Swiss Attorney General Daniel Zappelli made the
remarks in an interview with a Pakistani news channel tonight.
Asked if a closed case can be reopened if the
government of a country makes a request as in the case of
President, the Swiss official said this is a "big problem"
because the head of state, the prime minister and foreign
minister enjoy "absolute immunity" in this regard under
In response to a question about the reopening of
cases on the basis of a request the National Accountability
Bureau, Pakistan's anti-corruption agency, Zappelli said, "if
an application to reopen the cases in Swiss courts was
submitted through Pakistan's embassy, it would be returned"
since the head of a state enjoys absolute immunity.
The Supreme Court has been pushing the government
led by Zardari's Pakistan People's Party to reopen cases in
Swiss courts in which the President was accused of stashing
away millions of dollars received as kickbacks in Swiss banks.
The apex court issued the order to reopen cases after
striking down the National reconciliation Ordinance, a graft
amnesty that benefited Zardari and thousands of others.
Zardari's aides have maintained that he enjoys
immunity from prosecution by virtue of being President.
Zappelli said he had received a three- page fax from
Pakistan and he believed this was an "incomplete application"
for reopening the cases.
"But it is difficult to say because practically,
documents like these are exchanged between governments through
embassies and carry an official seal," he said.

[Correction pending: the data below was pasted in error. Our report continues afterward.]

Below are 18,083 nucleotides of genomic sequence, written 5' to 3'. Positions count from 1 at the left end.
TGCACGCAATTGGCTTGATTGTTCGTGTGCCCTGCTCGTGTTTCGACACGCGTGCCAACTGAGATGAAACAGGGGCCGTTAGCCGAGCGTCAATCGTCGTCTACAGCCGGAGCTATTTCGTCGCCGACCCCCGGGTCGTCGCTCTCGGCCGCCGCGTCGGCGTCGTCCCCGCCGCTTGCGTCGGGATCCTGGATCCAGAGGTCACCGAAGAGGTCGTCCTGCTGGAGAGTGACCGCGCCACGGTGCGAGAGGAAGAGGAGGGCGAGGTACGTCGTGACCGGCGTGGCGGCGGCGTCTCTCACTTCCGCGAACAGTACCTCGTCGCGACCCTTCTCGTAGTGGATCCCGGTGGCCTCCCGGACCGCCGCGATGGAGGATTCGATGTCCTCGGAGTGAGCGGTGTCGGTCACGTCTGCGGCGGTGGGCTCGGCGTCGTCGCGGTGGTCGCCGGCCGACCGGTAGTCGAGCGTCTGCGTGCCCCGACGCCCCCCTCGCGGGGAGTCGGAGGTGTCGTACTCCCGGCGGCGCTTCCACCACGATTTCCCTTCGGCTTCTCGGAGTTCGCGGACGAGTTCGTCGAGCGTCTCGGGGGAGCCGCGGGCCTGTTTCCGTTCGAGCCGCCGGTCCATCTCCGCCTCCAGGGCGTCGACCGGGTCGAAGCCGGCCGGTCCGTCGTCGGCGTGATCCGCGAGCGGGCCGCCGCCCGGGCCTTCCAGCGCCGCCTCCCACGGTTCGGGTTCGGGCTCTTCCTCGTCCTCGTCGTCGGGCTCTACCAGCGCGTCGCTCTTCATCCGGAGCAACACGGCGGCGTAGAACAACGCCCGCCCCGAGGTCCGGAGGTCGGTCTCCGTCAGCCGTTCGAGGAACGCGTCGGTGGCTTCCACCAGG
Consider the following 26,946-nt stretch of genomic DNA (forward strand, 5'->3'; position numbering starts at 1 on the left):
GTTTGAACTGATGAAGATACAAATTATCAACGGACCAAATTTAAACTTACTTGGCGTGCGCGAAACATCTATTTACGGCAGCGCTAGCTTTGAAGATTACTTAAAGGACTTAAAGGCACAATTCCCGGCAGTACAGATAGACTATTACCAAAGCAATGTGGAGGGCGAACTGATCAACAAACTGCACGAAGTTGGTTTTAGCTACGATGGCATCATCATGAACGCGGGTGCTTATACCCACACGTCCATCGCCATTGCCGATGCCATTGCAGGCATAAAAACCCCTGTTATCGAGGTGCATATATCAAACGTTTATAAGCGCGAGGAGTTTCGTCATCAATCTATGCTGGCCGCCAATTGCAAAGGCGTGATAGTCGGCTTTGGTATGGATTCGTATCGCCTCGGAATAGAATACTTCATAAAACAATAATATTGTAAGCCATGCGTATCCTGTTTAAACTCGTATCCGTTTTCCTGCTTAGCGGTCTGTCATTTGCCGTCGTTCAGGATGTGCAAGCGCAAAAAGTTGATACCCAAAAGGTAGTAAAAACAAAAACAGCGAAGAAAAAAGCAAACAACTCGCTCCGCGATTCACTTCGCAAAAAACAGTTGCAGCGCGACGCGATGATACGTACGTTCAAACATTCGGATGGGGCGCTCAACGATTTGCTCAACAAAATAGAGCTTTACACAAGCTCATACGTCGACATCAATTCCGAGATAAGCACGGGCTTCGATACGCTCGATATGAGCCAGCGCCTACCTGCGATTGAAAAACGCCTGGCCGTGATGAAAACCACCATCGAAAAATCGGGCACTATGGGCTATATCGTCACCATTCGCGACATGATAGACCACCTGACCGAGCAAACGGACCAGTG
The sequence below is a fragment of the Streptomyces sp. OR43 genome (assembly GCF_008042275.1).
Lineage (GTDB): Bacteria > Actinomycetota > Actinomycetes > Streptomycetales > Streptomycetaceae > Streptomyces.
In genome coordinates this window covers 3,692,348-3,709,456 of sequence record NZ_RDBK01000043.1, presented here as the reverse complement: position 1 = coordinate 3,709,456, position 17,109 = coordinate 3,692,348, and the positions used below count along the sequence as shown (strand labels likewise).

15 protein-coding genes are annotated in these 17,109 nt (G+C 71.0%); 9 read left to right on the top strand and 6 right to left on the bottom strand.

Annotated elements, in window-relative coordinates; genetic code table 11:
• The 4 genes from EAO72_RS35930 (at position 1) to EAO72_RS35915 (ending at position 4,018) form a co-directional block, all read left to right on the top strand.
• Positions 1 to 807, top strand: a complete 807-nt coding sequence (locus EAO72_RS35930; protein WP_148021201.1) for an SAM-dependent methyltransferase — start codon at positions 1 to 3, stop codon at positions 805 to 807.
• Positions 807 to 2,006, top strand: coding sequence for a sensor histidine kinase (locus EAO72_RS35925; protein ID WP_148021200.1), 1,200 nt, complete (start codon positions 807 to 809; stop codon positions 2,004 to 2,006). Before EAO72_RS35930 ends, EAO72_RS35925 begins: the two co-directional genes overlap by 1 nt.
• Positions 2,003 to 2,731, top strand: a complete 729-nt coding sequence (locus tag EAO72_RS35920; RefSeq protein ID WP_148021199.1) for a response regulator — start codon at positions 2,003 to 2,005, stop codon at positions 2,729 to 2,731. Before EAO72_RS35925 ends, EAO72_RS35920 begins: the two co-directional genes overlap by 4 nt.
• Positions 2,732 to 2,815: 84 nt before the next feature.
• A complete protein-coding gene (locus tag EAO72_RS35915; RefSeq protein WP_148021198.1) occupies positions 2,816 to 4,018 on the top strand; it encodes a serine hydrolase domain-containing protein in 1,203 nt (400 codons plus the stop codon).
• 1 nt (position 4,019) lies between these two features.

The fax, based on the decision of the Supreme Court
of Pakistan, was the only document he had received from
Pakistani authorities, he said.
The fax mentioned the name of the National
Zappelli said he would prefer to respond to a letter
from any official agency or the government of Pakistan that
was dispatched with the relevant annexures.
Without annexures, it would be difficult to respond,
Responding to another question, Zappelli said, "These
cases should be tried in the Lahore High Court if the Supreme
Court of Pakistan declares non-availability of immunity to
"If money laundering cases could not be proved in the
courts of Pakistan, how could we do it?" he asked.
Zappelli said he could not confirm whether USD 60
million was laundered through Swiss banks.If these were cases
of corruption or kickbacks, where was the person who had given
that money as a bribe, he asked.
He further said that if a Pakistani citizen commits a
crime, it should first be proven in a Pakistani court.
Pakistan will have to provide evidence that a crime
has indeed been committed, he added. Giving details about the
closure of the cases against Zardari in Swiss courts, Zappelli
said, "We received an application by the government of
Pakistan through its embassy to close cases in Swiss courts on
June 4, 2008."
Islamabad: Anti-corruption cases against
President Asif Ali Zardari cannot be reopened in courts in
Switzerland as he enjoys "absolute immunity" under
international law, the top Swiss legal official said on Saturday.
First Published: Sunday, April 11, 2010, 00:00